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COVID-19 case counts slowing gives doctors hope for an end to historic wave

Posted at 6:32 PM, Jan 22, 2022
and last updated 2022-01-23 02:11:51-05

LAS VEGAS (KTNV) — Data from the state and the Southern Nevada Health Districtshow a significant slowing in the seven-day rolling average of new COVID-19 cases in what has been a historic surge of the disease led by the highly infectious Omicron variant.

SNHD officials said it was too early to speculate about the end of the Omicron surge, but a team of physicians, Dr. Daliah Wachs, Dr. Jeff Ng and Dr. Williams Pierce, told 13 Action News the dip in cases gives them hope.

"Hopefully, like New York, the numbers will drop down into the single digits," Ng said.

Ng and his colleagues said the rapid drop in new cases in other regions that saw the variant first has been a positive sign that Clark County could be heading in the same direction.

"If you look at the previous waves, the ramp-up and the ramp down are very symmetric," Pierce said. "So, this ramped up very quickly. Myself, I was just waiting for the steep decline, and that's what we're seeing now. The virus is going to have a very hard time finding new people to infect."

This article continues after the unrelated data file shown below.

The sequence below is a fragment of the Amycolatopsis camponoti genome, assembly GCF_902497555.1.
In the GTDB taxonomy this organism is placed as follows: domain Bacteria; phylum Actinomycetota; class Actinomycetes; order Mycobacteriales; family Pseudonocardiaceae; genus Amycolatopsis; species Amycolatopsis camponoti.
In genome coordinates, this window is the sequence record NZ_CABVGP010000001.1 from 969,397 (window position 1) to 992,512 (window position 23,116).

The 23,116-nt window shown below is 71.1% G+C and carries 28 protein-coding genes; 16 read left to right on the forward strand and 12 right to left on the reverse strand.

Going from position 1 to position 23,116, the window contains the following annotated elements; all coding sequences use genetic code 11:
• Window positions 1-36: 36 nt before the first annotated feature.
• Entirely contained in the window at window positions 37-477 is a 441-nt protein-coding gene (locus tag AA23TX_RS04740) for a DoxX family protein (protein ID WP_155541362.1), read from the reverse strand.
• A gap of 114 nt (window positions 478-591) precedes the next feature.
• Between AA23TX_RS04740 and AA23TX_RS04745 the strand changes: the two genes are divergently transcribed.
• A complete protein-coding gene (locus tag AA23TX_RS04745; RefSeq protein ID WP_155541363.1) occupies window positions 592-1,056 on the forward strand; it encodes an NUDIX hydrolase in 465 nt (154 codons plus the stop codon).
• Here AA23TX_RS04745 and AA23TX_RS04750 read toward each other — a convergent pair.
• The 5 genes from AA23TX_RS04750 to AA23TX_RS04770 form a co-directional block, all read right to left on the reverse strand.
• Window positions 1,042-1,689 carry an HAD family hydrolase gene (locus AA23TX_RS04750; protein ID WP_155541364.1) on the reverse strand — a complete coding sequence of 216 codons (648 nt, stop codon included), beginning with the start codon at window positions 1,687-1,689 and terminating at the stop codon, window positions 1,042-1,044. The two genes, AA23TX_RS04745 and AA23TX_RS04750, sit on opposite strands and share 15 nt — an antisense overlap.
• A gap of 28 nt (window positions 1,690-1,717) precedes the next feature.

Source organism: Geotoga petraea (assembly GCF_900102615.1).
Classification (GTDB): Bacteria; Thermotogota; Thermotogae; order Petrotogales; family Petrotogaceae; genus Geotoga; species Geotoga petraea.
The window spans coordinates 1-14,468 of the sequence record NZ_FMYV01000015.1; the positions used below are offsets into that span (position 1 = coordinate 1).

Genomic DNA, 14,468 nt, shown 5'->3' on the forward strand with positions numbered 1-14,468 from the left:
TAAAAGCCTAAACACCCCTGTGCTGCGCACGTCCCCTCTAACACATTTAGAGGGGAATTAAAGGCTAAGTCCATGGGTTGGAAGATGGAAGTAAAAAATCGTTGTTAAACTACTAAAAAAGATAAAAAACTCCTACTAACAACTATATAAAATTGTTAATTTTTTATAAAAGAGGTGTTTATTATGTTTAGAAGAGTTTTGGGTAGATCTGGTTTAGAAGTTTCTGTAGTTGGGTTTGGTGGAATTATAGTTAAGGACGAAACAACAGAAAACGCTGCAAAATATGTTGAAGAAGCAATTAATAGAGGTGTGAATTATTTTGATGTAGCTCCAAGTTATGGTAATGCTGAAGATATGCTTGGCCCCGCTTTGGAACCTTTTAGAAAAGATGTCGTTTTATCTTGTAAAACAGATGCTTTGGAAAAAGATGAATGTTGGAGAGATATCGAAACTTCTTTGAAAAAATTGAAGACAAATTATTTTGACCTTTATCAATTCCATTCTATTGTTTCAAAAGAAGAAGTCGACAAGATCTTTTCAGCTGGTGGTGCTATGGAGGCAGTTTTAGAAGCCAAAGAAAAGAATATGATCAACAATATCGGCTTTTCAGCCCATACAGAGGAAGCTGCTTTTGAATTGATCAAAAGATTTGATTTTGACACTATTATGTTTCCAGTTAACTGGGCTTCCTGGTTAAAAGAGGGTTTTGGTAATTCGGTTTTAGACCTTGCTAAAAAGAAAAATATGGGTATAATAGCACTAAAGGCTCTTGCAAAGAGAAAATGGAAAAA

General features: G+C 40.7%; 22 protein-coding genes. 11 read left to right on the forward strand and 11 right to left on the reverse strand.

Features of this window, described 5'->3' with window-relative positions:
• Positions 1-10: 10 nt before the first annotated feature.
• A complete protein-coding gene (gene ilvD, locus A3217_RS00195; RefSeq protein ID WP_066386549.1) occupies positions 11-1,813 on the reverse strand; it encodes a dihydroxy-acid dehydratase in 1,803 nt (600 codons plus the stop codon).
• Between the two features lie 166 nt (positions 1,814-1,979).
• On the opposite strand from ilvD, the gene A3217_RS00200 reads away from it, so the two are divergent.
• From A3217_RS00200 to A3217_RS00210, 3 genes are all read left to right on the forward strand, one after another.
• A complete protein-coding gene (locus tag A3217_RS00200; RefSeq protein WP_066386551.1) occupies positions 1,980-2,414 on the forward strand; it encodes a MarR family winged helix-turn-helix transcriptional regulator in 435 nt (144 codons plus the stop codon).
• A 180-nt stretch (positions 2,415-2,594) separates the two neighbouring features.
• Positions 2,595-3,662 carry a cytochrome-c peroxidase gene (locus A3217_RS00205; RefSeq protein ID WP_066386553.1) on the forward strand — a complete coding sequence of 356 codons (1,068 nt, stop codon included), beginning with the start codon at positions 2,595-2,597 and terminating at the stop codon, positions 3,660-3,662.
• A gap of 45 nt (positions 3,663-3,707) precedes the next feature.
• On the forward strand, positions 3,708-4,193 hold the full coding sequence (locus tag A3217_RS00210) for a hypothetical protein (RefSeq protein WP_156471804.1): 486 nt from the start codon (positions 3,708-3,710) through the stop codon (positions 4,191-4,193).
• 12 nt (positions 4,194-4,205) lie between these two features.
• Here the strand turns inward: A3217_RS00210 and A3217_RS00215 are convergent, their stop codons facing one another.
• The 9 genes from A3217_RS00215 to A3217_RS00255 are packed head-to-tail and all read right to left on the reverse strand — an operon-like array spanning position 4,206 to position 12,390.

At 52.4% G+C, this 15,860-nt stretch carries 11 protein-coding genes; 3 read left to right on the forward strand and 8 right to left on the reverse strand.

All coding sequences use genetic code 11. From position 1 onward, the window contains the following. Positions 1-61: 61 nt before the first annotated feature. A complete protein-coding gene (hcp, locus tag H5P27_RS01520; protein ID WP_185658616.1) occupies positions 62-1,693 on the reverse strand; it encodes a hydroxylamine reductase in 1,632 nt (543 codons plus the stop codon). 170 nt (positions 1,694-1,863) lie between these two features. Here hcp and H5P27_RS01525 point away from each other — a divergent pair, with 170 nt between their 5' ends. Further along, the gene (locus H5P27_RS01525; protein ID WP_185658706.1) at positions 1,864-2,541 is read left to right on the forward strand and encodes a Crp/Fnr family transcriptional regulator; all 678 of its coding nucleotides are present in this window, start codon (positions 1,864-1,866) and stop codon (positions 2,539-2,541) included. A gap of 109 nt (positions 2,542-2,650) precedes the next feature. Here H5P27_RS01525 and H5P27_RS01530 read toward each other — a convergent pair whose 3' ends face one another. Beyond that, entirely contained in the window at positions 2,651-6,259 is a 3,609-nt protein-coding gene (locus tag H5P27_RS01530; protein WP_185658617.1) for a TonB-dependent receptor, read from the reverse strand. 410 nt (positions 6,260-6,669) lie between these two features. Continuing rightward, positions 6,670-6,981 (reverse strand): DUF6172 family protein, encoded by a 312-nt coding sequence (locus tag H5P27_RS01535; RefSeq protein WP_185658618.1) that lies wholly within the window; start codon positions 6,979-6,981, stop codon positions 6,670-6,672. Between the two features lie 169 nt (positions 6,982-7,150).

With every variant, however, comes uncertainty.

Wachs said a dip in the numbers doesn't necessarily mean the virus will follow patterns set by previous variants.

"Many people thought Omicron would only last for five days," she said. "We're seeing an encore, and I've just seen three patients today who've had a second surge of the omicron."

The group also believed hospitals shouldn't expect beds to open up any time soon even if Omicron fades as flu and other seasonal illnesses impact more people over the winter months.

"We're also seeing flu and colds piggyback on COVID," Ng said. "You'll see people with Strep Throat and COVID. You'll see people flu and COVID. That's not uncommon."

The doctors agreed the combination of viral threats is why people shouldn't forget to protect themselves from more than just COVID despite the years-long focus on the disease.

Wachs said, yes, people should get a COVID vaccine and booster, but also get the flu and pneumonia shot as well.